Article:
College chapters: Kicking ass instead of sucking ass


I hear, I forget.
I see, I remember.
I do, I understand.

Confucius


 

Here’s what I don’t understand about SPJ’s college chapters…

Their members are students who sit in chilly classrooms all day, listening to elderly professors talk at them about really boring crap. So what do they do at night? Book elderly journalists to talk at them in chilly classrooms about really boring crap.

Then those chapter presidents lament, “Why won’t anyone join our chapter?” And they conclude, “College students just don’t care about journalism.”

Not true. They just don’t care about you.

Ask yourselves, Mr. and Mrs. Chapter President: What are you offering your members besides more lectures? If your annual reports are any indication, not a hell of a lot.

Near the end of every school year, SPJ’s college campuses are required to fill out a basic report that details the programs they’ve hosted, the money they’ve spent, and what’s left in their meager bank accounts (as little as $14.39 this year).

And while it’s not fun to write those damn reports, it’s even less fun to read them – which is what regional directors like me are forced to do each May.

My region – called Region 3 and covering Florida, Georgia, Alabama, and South Carolina – has 11 student chapters. I’m supposed to choose the region’s Student Chapter of Year, which will then vie for the national prize, which comes with no money, fame, or sex-starved groupies.

Here are the Region 3 winners…

♦ First place: University of Alabama-Tuscaloosa
♦ Second place: University of Florida
♦ Third place: University of Miami

What did these chapters have in common? They did stuff instead of just talking about stuff. Specifically…

1. University of Alabama-Tuscaloosa

UA-T hosted a campus-award-winning First Amendment Free Food Festival in March. What’s an FAFFF? This is how UA-T described it in its annual report…

“Basically, we roped off an area of the Quad and called it the ‘Glorious Kingdom of Roll Tidelberg.’ The first 500 students to enter our area were given a free lunch, but only if they would relinquish their First Amendment rights. There was a jail area where our ‘goons’ took students who disobeyed the rules.”

The chapter said it was “by far our biggest event of the semester and took months of planning.” But the results were worth it…

“It was a huge success and generated a lot of media attention, including a front-page article in The Tuscaloosa News, an article on al.com, Alabama’s top news web site and a short item on WIAT-TV, the CBS affiliate in Birmingham.”

UA-T SPJers also became teachers, speaking at an Alabama Scholastic Press Association convention and at something called the Woodlawn High School Summer Writing Academy. “Each of the SPJ officers took turns presenting on different aspects of the journalism they do,” the chapter wrote in its report. Hey, sometimes the best way to learn is to teach.

UA-T even hosted a movie night, screening the Deadline USA, the 1952 Humphrey Bogart movie that’ll blow your little mind when you see how it holds up to journalism 60 years later. Best of all, “Chapter officers also served popcorn.”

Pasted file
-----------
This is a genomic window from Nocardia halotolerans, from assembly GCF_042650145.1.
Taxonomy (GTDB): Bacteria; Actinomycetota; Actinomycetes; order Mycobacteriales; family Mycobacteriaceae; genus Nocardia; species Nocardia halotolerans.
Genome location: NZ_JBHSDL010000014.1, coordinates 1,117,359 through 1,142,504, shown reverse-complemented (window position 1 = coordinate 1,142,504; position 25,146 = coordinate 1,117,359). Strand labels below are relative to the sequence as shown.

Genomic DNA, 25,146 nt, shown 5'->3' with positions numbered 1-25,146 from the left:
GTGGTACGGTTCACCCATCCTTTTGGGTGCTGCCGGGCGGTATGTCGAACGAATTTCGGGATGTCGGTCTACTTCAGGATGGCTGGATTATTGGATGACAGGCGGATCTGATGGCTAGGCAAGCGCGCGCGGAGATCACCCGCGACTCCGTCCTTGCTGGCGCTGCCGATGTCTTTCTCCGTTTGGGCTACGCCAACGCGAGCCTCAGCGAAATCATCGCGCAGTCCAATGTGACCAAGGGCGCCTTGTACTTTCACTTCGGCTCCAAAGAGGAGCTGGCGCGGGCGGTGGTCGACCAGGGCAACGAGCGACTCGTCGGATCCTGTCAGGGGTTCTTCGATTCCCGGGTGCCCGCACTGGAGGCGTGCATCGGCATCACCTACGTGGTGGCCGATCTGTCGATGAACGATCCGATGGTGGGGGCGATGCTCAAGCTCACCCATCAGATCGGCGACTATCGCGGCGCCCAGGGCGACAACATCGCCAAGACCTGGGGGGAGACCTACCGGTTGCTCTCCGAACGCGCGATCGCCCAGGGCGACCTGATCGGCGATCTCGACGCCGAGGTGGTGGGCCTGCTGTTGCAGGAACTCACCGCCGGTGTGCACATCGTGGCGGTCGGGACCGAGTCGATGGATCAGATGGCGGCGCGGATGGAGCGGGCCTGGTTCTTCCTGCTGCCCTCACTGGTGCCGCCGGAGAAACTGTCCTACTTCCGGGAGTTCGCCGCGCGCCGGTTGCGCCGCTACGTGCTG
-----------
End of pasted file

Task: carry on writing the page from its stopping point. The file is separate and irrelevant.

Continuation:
2. University of Florida

UF also hosted a First Amendment Free Food Festival – for the third straight year. And this sounded promising: “Resume Workshop and Interview Prep.” Alas, the only description in the report is, “Students learn how to land an internship from some of the older SPJ executive board members.”

If the chapter would’ve invited local hiring editors and station managers for serious mock interviews, that would’ve been impressive as hell.

While I’m a shameless pimp for participatory programs, I know it’s foolish to ignore great lectures, speeches, symposiums, and panel discussions. UF did some intriguing ones. My favorite: “Homeless speakers from the National Coalition of the Homeless came to discuss how to effectively cover homelessness in the media.”

That impressed me because the chapter president was an alumni of  Will Write For Food, a very participatory program that brings college journalists to a homeless shelter, where they take over the shelter’s newspaper. It’s nice to see a ripple effect from such a program. (If you want to apply for WWFF12, read this.)

3. University of Miami

A few years ago, UM twisted the First Amendment Free Food Festival into its own creation called No Free Lunch, which stresses freedom of speech and is less violent and more sedate than, say, the over-the-top events at UA-T and UF…

“Students could get a free slice of pizza and soda but they had to eat their lunch in the courtyard and could only talk about what we told them to talk about. This even was hugely successful.”

I love it when students take a pre-existing idea and alter it to suit their tastes. I also liked the Student Media Expo…

“Each media at the school – the newspaper, yearbook, radio station, TV station, and magazine – were represented, and students were able to communicate with the media they were interested in joining.”

Simple, inviting, and not a lecture.

Other good ideas

The University of Central Florida did this…

“We held two internship fairs this year, one in the fall and one in the spring. Each fair attracted between 20-25 media organizations from our service area, which resulted in 40 internships for our members this past year.”

…and if your chapter wants to try doing instead of just listening, here’s a list of participatory programs I’ll help you with.

Chapter presidents in Region 3 and beyond: I dare you to do something different this year. I double-dog dare you. Will your next annual report be a pain in the ass to write or a kick in the ass to read? Up to you.

For some of the programs above, I can offer you cash. For all of them, I can offer logistical help so you can focus on the fun, creative stuff. Email me. If you dare.

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